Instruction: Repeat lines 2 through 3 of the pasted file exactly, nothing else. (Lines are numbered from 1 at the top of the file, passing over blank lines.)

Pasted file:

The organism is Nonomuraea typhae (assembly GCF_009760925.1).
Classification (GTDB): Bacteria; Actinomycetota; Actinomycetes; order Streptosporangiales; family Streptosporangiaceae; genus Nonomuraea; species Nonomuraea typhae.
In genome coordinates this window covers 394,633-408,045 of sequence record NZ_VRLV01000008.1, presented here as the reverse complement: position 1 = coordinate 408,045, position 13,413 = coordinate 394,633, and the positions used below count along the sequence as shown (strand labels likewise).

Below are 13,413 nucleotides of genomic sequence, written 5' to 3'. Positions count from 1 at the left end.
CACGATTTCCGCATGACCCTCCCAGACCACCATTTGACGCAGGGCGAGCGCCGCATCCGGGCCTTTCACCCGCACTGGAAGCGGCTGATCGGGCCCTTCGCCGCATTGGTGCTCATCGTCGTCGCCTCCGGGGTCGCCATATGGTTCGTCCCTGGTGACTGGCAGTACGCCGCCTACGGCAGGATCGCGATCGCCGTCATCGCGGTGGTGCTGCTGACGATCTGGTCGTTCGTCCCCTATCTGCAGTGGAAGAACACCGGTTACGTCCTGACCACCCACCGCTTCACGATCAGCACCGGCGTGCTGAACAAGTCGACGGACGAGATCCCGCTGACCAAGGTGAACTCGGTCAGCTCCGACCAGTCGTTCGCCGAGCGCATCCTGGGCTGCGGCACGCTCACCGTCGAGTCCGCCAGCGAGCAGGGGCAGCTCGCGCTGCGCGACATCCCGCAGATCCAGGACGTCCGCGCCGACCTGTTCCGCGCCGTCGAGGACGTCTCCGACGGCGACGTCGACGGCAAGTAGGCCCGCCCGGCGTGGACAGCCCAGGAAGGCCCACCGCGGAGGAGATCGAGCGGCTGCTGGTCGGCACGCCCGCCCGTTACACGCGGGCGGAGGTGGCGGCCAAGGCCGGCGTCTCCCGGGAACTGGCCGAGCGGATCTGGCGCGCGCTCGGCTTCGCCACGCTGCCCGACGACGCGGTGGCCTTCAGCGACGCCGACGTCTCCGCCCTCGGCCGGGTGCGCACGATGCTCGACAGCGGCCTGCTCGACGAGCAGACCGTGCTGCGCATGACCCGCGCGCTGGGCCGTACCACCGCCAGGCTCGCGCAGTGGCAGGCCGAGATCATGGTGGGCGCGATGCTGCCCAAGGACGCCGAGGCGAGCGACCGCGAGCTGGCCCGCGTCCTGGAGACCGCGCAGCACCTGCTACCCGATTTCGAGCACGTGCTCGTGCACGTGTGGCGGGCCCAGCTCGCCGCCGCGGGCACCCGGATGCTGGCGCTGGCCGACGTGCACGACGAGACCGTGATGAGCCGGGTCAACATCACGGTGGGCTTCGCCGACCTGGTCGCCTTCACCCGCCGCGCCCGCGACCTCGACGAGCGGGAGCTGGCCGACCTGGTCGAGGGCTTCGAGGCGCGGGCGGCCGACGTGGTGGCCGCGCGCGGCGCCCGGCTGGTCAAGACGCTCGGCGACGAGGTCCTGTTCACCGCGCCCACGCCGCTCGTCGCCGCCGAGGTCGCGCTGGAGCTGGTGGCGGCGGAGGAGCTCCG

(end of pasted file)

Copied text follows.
Classification (GTDB): Bacteria; Actinomycetota; Actinomycetes; order Streptosporangiales; family Streptosporangiaceae; genus Nonomuraea; species Nonomuraea typhae.
In genome coordinates this window covers 394,633-408,045 of sequence record NZ_VRLV01000008.1, presented here as the reverse complement: position 1 = coordinate 408,045, position 13,413 = coordinate 394,633, and the positions used below count along the sequence as shown (strand labels likewise).